Barry Cowan (tennis)

Barry Cowan (born 25 August 1974)[1] is a British former tennis player, best known for taking Pete Sampras to five sets at Wimbledon in 2001.

Barry Cowan
Country (sports)United Kingdom Great Britain
ResidenceLathom, England
Born (1974-08-25) 25 August 1974 (age 45)
Southport, England
Height6 ft 2 in (188 cm)
Turned pro1991
PlaysLeft-handed (one-handed backhand)
CoachDavid Sammel
Prize money$315,856
Career record5–21 (at ATP Tour and Grand Slam-level, and in Davis Cup)
Career titles0
1 Challenger, 0 Futures
Highest rankingNo. 162 (11 September 2000)
Grand Slam Singles results
Australian OpenQ2 (1999, 2000)
French OpenQ1 (1994, 2000, 2001, 2002)
Wimbledon2R (2001, 2002)
US Open1R (2000)
Career record11-26 (at ATP Tour and Grand Slam-level, and in Davis Cup)
Career titles0
Highest rankingNo. 136 (9 August 1999)
Grand Slam Doubles results
Wimbledon3R (1999)
US OpenQ2 (1999)
Grand Slam Mixed Doubles results
Wimbledon1R (1999, 2000, 2001, 2002)

Early yearsEdit

Born in Southport, Merseyside, Cowan attended the LTA Rover School at Bisham Abbey. He was also a member of Aughton Tennis Club.[2]

A left-hander, Cowan was a versatile sportsman in his junior years; aside from tennis, Barry represented the North of England at under-15 level hockey and is also a member of Ormskirk Golf Club. After success in junior tournaments, Cowan first competed at the All England Club in 1994 as a wild card, losing in the first round to that year's French Open champion Sergi Bruguera in four sets.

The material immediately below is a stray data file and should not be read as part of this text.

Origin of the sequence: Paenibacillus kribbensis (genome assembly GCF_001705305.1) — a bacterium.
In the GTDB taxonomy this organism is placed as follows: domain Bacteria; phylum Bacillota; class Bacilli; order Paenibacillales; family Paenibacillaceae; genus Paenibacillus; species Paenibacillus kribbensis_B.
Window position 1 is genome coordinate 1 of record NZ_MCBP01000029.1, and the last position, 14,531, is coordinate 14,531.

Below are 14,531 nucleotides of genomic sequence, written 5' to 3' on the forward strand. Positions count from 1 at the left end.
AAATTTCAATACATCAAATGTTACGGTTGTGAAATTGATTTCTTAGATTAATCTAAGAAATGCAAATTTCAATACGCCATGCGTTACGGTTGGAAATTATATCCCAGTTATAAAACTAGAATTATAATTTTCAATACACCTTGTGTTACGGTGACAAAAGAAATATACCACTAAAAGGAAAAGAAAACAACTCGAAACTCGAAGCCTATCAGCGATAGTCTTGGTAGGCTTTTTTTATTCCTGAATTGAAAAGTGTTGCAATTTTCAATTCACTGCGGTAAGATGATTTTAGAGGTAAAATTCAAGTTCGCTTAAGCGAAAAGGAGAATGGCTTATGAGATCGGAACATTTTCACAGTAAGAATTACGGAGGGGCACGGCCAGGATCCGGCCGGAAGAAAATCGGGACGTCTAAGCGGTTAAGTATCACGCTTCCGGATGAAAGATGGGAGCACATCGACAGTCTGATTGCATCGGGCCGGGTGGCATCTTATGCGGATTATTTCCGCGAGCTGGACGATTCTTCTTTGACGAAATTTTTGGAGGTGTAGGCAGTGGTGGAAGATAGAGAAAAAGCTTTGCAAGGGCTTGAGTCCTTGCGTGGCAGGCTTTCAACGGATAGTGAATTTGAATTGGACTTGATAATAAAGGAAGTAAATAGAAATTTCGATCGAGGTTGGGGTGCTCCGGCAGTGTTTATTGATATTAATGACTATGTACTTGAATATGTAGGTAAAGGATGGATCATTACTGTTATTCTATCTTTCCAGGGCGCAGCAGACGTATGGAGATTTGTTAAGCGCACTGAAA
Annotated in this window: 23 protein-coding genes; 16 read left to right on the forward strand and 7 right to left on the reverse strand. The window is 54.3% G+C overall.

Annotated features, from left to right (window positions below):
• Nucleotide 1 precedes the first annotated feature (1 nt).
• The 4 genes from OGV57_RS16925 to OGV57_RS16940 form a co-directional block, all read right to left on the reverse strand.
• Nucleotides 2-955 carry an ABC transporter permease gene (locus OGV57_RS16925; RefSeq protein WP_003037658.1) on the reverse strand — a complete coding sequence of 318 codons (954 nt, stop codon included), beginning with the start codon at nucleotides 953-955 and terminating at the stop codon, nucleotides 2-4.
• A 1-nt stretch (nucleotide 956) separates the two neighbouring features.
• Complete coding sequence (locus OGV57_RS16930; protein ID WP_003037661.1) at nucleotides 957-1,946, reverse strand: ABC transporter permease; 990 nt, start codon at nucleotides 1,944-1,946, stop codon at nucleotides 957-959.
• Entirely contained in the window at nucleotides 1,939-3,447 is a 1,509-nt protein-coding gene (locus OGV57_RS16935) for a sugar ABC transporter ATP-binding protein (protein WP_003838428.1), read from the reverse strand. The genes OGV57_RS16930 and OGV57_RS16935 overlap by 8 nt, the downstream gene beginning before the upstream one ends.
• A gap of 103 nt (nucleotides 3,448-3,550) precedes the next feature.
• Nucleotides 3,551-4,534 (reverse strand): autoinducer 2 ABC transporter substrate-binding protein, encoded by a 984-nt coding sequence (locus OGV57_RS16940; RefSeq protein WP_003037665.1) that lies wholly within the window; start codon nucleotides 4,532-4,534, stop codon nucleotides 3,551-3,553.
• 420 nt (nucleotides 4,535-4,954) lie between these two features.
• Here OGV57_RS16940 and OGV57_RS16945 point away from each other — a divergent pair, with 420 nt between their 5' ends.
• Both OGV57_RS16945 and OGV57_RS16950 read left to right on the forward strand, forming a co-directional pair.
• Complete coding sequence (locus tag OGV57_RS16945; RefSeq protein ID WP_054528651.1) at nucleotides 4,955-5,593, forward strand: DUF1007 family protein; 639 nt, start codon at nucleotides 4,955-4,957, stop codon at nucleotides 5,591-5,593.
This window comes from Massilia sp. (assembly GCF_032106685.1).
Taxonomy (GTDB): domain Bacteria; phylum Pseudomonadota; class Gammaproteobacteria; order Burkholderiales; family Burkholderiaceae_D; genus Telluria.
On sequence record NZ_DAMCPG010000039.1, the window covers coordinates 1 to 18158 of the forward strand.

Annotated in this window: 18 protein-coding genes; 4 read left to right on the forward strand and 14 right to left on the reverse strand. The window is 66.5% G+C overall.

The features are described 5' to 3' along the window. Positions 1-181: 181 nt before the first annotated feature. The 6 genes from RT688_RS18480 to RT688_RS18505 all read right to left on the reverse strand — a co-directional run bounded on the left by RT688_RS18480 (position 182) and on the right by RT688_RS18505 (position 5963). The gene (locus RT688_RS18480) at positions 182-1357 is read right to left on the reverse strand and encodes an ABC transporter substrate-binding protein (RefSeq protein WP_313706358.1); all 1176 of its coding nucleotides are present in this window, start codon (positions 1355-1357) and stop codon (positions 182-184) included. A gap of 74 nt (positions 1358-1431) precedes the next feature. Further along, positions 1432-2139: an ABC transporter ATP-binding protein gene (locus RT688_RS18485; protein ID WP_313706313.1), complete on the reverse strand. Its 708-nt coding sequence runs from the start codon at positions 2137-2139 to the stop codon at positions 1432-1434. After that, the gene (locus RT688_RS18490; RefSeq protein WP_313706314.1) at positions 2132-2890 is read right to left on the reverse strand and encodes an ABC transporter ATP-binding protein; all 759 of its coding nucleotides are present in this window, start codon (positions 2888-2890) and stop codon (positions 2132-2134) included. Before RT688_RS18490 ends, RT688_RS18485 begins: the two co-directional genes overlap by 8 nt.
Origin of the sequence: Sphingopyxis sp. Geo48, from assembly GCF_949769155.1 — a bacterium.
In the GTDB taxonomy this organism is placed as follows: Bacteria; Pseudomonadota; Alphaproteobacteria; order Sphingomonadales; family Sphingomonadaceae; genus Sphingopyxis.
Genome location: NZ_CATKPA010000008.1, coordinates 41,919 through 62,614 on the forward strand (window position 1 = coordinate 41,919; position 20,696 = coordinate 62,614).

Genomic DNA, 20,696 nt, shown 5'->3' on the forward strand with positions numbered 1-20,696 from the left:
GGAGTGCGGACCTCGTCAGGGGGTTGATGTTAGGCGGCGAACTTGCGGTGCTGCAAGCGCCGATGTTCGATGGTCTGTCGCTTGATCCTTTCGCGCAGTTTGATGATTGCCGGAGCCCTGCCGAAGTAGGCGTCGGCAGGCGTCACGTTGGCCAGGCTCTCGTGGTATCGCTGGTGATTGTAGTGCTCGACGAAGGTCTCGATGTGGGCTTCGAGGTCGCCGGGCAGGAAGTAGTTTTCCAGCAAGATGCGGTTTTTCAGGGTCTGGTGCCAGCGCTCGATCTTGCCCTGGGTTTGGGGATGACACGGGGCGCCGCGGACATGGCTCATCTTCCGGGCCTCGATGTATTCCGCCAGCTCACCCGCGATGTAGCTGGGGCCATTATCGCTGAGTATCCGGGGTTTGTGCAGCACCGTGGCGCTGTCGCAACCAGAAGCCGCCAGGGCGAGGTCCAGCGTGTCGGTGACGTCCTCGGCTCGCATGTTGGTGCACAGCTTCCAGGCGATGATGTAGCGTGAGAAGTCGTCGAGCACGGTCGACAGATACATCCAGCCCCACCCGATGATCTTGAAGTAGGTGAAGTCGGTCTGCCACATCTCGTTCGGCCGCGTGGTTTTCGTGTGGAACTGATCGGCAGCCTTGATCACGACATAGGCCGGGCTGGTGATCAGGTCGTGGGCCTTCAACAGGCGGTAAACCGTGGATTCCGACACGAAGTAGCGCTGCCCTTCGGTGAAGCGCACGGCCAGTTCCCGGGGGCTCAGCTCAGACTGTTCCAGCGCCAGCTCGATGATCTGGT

Cowan was only to appear regularly in Grand Slams as a Wimbledon wild card. However he was successful in qualifying for the U.S. Open at Flushing Meadows in 2000, though he lost in straight sets to Jens Knippschild. Cowan later represented Britain at the Sydney Olympics taking the first set but eventually losing to Daniel Nestor in round one.

Match with Pete Sampras, Wimbledon 2001Edit

In 2001, Cowan once again gained a wild card entry into Wimbledon, and won his first ever SW19 singles match in a battle of Britain against Mark Hilton in straight sets, setting up a dream second round match against Sampras, undefeated at Wimbledon since 1996, the match was the epitome of a David & Goliath, with there being 264 places between the two in the World Rankings.

As expected Sampras dominated the first two sets on Court 1, leading 6–3, 6–2 before Cowan came back against all expectations, taking an epic third set tie break. During breaks in play, Cowan would listen to music, notably You'll Never Walk Alone, which can be heard at Anfield home of his team Liverpool FC. Before the match he had sought advice from a top sports psychologist to help prepare himself for the daunting task of facing the world number one.[1]

The help seemed to pay off and with the partisan British crowd cheering Cowan on, Cowan upset the form book to break the Sampras serve to win the fourth set 6–4 and take it into a final set.

However, all dreams of an upset evaporated as Sampras broke back in the final set to win 6–3, 6–2, 6–7, 4–6, 6–3. [2]

Davis CupEdit

In September 2001, Cowan played in his only Davis Cup singles match representing Britain in a World Group Qualifier against Ecuador, he lost in straight sets to Luis Adrijan Moreon 6–1, 6–4, although the result did not affect Britain's performance, as they beat Ecuador 4–1 overall.

2002 and retirementEdit

Cowan would once again reach the second round at Wimbledon a year later, bowing out in four sets to Ecuador's Nicolás Lapentti. After that defeat, Cowan announced his retirement from professional tennis.

After retirementEdit

Since retiring from the game, Cowan has taken up a commentating role with Sky Sports for their tennis coverage. Outside the game, Cowan is a keen supporter of Liverpool Football Club.


  1. ^ "Barry Cowan". Association of Tennis Professionals. Retrieved 16 July 2015.
  2. ^ "Barry's gunning for 'Pistol' Pete", Paddy Shennan, Liverpool Echo, 26 June 2001.

External linksEdit